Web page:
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80 reviews/ratings
SANTANA - Santana Latin Rock/Soul | review permalink
SANTANA - Caravanserai Latin Rock/Soul | review permalink
SANTANA - Abraxas Latin Rock/Soul | review permalink
LEB I SOL - Live in Macedonia Jazz Related Rock | review permalink
LEB I SOL - Leb i Sol 2 Jazz Related Rock | review permalink
LEB I SOL - Rucni Rad Jazz Related Rock | review permalink
EMBRYO - We Keep On Jazz Related Rock | review permalink
TRAFFIC - The Low Spark of High Heeled Boys Jazz Related Rock | review permalink
GONG - Gazeuse! (aka Expresso) Fusion | review permalink
GONG - You: Radio Gnome Invisible, Part 3 Jazz Related Rock | review permalink
STEELY DAN - Countdown to Ecstasy RnB | review permalink
CARLOS SANTANA - Love Devotion Surrender (with John McLaughlin) Fusion | review permalink
SANTANA - Santana III Latin Rock/Soul | review permalink
TRAFFIC - Shoot Out at the Fantasy Factory Jazz Related Rock | review permalink
TRAFFIC - On the Road Jazz Related Rock | review permalink
TRAFFIC - John Barleycorn Must Die Jazz Related Rock | review permalink
GONG - Expresso II Jazz Related Rock | review permalink
GONG - Angels Egg: Radio Gnome Invisible, Part 2 Jazz Related Rock | review permalink
SONČNA POT - Soncna Pot Fusion | review permalink

See all reviews/ratings

Jazz Genre Nb. Rated Avg. rating
1 Jazz Related Rock 41 3.68
2 Fusion 13 3.69
3 Latin Rock/Soul 8 3.81
4 RnB 5 3.20
5 Pop/Art Song/Folk 4 2.88
6 Post-Fusion Contemporary 4 3.25
7 Funk Jazz 2 3.25
8 Third Stream 1 2.00
9 World Fusion 1 3.50
10 Jazz Related Improv/Composition 1 1.50

Latest Albums Reviews


Album · 2008 · Third Stream
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The subtitle of this album is "Jazz Piano Improvisation" and that is exact description of the music. Petkovski plays solo piano on the entire disk in jazz manner, with occasional Balkan (Macedonia) traditional themes included. If you are not a fan of this type of jazz improvisation you could simply enjoy it as a background music - for reading a book, for instance. But, there are tons of similar products out on the market, so why bother? If you are a fan, or even better, if you are a musician/pianist, you may appreciate it more than I do. For me, it is too "academic" style to grasp its quality.


Album · 2006 · Pop/Art Song/Folk
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It took Miki Petkovski almost 27 years to record a follow-up solo album after his overlooked debut "Ko zna" (1979). In the meantime, he moved from former Yugoslavia to Canada and continued to develop his musical career as composer, producer and owner of his private studio.

Suddenly, "Origins" appeared in 2006 and it was interesting to hear how Petkovski adapted to the current digital technology and new musical trends.

Obviously, there is no backing band since he played all instruments by himself. This means he entered the "Vangelis territory" of leisure, soundtrack-like music that is fairly pleasant to listen to occasionally for soothing and relaxation purposes but leaves the more eager and demanding listener unsatisfied. This is particularly true if you know his jazz-rock past, but again, why not change and offer something new? The problem with this CD is that it is too "safe" and unchallengeable at least for my taste. He used famous Macedonian traditional tunes and odd time signatures which surely can be amazing for Western audience but not so for a South-Eastern European listener.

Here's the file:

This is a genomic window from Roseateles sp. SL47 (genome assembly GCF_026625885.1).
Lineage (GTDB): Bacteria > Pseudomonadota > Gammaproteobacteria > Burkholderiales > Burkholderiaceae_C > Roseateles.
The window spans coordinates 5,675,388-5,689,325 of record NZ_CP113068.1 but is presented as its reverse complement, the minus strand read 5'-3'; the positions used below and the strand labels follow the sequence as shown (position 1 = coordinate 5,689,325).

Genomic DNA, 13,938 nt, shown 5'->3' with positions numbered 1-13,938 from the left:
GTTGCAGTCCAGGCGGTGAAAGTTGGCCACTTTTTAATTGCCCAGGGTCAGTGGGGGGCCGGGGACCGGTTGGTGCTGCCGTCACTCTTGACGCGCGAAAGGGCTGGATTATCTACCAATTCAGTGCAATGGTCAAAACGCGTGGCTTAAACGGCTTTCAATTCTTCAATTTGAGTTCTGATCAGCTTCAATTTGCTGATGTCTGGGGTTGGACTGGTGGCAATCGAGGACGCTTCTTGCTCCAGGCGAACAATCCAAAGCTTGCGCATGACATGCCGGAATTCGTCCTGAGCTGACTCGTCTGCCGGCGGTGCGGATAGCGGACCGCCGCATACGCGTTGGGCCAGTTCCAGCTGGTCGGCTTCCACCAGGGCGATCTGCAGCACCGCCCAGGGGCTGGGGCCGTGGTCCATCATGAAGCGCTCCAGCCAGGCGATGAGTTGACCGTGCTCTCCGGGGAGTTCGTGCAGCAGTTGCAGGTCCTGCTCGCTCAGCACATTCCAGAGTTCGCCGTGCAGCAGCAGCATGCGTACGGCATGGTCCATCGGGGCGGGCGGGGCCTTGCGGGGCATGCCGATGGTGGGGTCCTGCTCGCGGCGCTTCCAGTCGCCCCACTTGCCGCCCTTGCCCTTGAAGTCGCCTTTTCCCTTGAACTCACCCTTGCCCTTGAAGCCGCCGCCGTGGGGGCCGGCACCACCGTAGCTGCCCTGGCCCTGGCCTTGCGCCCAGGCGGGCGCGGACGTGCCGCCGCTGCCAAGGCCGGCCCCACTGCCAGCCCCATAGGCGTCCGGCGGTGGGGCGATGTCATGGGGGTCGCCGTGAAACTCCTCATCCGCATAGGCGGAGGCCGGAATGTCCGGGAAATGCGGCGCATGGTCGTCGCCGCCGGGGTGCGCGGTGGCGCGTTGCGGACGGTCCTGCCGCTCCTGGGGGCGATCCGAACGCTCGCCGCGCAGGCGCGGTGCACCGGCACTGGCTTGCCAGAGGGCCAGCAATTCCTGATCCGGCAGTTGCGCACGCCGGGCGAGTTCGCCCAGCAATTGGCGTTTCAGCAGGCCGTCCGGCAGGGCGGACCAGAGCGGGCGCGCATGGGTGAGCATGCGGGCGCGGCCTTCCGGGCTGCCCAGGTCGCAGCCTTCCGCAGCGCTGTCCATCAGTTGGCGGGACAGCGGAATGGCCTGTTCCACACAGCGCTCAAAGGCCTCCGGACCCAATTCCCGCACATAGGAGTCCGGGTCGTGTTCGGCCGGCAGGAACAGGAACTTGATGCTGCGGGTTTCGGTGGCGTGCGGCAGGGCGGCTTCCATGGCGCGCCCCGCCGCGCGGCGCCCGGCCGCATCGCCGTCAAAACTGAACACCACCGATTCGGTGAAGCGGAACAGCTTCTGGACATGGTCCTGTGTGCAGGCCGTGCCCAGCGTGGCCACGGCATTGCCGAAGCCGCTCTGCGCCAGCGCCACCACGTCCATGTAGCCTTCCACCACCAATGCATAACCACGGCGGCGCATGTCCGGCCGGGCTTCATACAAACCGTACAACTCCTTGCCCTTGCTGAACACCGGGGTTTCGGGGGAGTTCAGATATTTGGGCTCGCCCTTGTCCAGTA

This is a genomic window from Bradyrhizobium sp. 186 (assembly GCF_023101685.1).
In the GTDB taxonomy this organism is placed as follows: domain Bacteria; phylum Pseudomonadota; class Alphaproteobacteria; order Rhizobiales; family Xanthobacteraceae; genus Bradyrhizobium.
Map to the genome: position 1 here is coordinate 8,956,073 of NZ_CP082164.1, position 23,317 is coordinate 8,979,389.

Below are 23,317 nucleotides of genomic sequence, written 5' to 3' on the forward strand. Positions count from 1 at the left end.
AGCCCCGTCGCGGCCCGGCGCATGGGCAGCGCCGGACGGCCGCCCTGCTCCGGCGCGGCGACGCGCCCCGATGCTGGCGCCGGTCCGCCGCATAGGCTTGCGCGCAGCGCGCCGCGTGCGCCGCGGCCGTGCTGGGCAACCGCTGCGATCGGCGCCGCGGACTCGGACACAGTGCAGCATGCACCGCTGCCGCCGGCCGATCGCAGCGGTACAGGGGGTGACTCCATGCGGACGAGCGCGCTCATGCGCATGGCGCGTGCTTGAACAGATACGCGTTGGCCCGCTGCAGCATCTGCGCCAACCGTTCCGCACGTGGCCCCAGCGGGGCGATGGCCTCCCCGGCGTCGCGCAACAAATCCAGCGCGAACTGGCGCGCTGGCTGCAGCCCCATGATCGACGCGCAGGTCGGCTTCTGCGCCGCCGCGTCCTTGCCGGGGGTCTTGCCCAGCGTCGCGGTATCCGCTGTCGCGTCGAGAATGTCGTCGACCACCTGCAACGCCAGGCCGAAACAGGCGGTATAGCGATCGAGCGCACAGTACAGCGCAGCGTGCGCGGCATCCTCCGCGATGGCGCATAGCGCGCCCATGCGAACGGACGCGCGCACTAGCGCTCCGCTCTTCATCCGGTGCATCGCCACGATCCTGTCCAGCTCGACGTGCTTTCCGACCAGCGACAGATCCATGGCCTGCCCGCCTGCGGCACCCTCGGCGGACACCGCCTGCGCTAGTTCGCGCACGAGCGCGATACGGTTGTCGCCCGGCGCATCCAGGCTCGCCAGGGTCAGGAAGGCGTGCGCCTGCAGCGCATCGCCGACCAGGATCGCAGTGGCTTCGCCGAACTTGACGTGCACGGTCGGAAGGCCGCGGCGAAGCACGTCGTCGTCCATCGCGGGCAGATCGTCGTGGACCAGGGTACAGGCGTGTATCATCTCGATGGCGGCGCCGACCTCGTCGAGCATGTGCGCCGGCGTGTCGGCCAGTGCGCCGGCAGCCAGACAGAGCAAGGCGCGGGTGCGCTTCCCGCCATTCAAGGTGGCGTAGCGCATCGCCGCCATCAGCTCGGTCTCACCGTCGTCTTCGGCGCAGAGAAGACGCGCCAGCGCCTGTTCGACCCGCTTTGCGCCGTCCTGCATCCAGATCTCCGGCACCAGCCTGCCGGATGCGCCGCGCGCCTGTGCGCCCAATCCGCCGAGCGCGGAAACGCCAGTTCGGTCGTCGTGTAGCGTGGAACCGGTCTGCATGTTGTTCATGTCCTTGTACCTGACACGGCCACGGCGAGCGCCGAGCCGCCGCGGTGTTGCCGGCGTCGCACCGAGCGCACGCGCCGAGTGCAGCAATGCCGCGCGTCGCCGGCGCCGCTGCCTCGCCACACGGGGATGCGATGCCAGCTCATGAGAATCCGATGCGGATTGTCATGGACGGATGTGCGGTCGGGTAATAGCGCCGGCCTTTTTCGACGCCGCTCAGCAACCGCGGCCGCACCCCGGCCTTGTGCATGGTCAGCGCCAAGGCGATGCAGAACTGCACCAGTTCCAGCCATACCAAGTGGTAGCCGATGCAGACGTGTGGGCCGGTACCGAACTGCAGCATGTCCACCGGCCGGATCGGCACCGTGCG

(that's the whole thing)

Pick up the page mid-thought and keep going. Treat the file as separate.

That said, there are a couple of excellent tunes here - notably "Nowadays", "Dance in 9/8", "Past" and a cover of traditional "Koljo Don't Sell" (in original: "Ne si go prodavaj Koljo chiflikot", which should be heard in Vlatko Stefanovski's amazing guitar version, if you ask me).

Alas, the remainder, including another popular traditional cover "The Laundress of Ohrid" (original: "Biljana platno beleshe"), is often bordering the "Muzak" territory.

"Origins" is thus recommended for fans of smooth jazz and general easy-listening instrumental music.


Album · 1979 · Fusion
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Miki Petkovski was a member of the early 1970's progressive rock bands REPUBLIKA 903 and BREG from Skopje, Macedonia (ex-Yugoslavia), who sadly never released any record although listening to their Youtube clips nowadays (in case of REPUBLIKA 903) one can't help but recognize a pioneering jazz-rock/folk-fusion effort which was later on to be perfected by LEB I SOL (whose members also participated in these bands).

Being an excellent pianist (and graduate cellist from Skopje Music Academy) Petkovski was recruited by SMAK in 1977 to replace their outgoing keyboardist Laza Ristovski (joined mega-stars BIJELO DUGME) for their most acclaimed and the best-selling album "Crna dama". His extraordinary keyboard skills (particularly on acoustic and electric piano and Moog synthesizer) were dominant on that record, but strangely it was his sole moment of rock stardom. He did not continue with SMAK because he wanted more artistic freedom for his own compositions and arrangements thus confronting with the band leader Radomir Mihajlović Tocak. Nevertheless his time spent with SMAK left one of the most beautiful jazz-rock compositions in ex-YU catalog - "Tegoba" ("Suffer").

Shortly before leaving to serve the army Petkovski gathered both SMAK and LEB I SOL to back him up for the recording of his debut solo LP "Ko zna" ("Who Knows") in summer 1978. This album was largely neglected at the time of its release and faced mixed reviews due to alleged inconsistency and commercialization but to be fair, it was much better than that.